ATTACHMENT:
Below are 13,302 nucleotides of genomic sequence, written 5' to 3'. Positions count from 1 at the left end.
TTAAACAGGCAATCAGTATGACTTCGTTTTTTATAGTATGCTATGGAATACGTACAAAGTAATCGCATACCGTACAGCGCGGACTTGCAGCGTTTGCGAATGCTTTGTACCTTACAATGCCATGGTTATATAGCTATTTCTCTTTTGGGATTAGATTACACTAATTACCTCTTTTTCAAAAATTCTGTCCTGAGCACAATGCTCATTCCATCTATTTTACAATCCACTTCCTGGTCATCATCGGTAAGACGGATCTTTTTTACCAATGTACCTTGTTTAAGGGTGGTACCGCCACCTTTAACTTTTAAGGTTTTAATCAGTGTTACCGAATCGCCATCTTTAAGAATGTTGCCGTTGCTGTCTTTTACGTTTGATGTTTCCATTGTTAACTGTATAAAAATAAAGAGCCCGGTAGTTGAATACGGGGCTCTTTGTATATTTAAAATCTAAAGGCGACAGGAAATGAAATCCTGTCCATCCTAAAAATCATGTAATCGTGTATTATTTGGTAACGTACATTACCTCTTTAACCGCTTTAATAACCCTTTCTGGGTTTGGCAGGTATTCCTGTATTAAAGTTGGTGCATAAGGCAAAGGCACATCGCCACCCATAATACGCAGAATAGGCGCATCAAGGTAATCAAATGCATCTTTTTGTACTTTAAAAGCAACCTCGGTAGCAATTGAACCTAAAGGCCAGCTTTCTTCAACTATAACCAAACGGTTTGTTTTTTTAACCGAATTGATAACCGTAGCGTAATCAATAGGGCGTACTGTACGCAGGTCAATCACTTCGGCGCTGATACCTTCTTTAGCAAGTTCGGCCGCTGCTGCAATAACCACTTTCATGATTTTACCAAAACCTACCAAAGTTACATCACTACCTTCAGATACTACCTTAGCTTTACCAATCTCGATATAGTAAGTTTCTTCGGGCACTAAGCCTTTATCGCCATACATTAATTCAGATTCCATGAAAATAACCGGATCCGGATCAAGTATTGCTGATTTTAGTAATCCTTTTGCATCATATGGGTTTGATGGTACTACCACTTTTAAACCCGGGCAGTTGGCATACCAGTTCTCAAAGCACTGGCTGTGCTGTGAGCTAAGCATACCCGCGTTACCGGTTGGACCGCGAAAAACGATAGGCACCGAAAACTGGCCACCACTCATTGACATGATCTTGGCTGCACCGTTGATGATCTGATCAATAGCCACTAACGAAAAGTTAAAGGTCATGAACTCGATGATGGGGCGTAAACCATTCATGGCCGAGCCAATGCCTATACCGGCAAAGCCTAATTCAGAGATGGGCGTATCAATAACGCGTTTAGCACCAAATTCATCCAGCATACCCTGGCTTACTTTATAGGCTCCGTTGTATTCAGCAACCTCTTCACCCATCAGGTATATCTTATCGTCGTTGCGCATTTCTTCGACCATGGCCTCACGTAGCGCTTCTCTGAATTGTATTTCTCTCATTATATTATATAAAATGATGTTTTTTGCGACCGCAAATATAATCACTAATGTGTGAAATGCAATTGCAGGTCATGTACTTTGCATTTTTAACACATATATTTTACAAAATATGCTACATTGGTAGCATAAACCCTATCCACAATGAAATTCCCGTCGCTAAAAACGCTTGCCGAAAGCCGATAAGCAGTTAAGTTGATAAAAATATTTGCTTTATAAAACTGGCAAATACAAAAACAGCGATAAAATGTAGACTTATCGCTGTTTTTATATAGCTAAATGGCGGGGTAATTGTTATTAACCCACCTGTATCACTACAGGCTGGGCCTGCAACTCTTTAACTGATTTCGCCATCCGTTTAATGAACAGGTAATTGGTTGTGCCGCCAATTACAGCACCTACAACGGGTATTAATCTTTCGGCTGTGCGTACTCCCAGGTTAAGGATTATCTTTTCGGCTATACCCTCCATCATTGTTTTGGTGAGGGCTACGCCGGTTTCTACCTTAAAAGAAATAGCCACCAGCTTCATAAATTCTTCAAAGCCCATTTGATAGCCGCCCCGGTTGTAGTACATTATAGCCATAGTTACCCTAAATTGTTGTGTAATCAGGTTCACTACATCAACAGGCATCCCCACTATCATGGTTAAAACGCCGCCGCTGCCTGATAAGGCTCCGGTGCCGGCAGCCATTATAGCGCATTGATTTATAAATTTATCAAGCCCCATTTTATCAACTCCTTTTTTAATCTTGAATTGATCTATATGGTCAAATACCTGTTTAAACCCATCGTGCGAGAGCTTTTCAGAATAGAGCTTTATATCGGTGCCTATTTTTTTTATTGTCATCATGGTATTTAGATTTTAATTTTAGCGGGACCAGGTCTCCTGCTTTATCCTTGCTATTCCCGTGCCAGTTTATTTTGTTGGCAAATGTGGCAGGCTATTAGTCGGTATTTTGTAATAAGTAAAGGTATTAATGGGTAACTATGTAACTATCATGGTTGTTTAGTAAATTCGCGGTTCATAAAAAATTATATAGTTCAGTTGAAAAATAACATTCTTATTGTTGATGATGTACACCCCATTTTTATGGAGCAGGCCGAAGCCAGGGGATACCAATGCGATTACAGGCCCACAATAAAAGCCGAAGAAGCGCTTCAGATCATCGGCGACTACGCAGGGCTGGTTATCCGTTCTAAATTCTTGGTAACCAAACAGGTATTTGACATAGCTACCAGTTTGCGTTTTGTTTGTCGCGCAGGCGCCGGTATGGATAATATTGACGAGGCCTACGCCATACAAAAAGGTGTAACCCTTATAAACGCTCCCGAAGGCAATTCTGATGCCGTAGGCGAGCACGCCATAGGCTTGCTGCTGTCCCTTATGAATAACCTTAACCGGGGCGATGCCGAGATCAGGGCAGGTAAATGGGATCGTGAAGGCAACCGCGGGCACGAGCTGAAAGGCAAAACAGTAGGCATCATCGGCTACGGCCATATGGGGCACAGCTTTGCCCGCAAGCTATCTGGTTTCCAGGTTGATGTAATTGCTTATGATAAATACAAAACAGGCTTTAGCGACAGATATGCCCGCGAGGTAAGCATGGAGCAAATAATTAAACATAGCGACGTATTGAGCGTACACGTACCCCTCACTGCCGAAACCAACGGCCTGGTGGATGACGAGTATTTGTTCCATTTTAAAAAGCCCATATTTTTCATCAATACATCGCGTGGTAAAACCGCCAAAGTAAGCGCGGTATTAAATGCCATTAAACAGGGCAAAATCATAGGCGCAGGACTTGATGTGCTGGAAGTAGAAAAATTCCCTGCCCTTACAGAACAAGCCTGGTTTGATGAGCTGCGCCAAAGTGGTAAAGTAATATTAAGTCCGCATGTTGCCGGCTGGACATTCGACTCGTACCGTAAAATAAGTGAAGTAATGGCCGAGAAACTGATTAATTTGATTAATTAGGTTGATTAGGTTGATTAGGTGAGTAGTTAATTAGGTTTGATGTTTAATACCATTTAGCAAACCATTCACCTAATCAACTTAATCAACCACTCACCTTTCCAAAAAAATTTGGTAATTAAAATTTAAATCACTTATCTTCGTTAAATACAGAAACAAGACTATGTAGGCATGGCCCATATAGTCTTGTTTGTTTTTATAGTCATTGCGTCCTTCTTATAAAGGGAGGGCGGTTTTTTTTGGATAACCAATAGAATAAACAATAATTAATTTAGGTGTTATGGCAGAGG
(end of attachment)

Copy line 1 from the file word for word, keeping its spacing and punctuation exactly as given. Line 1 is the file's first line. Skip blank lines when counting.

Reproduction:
Below are 13,302 nucleotides of genomic sequence, written 5' to 3'. Positions count from 1 at the left end.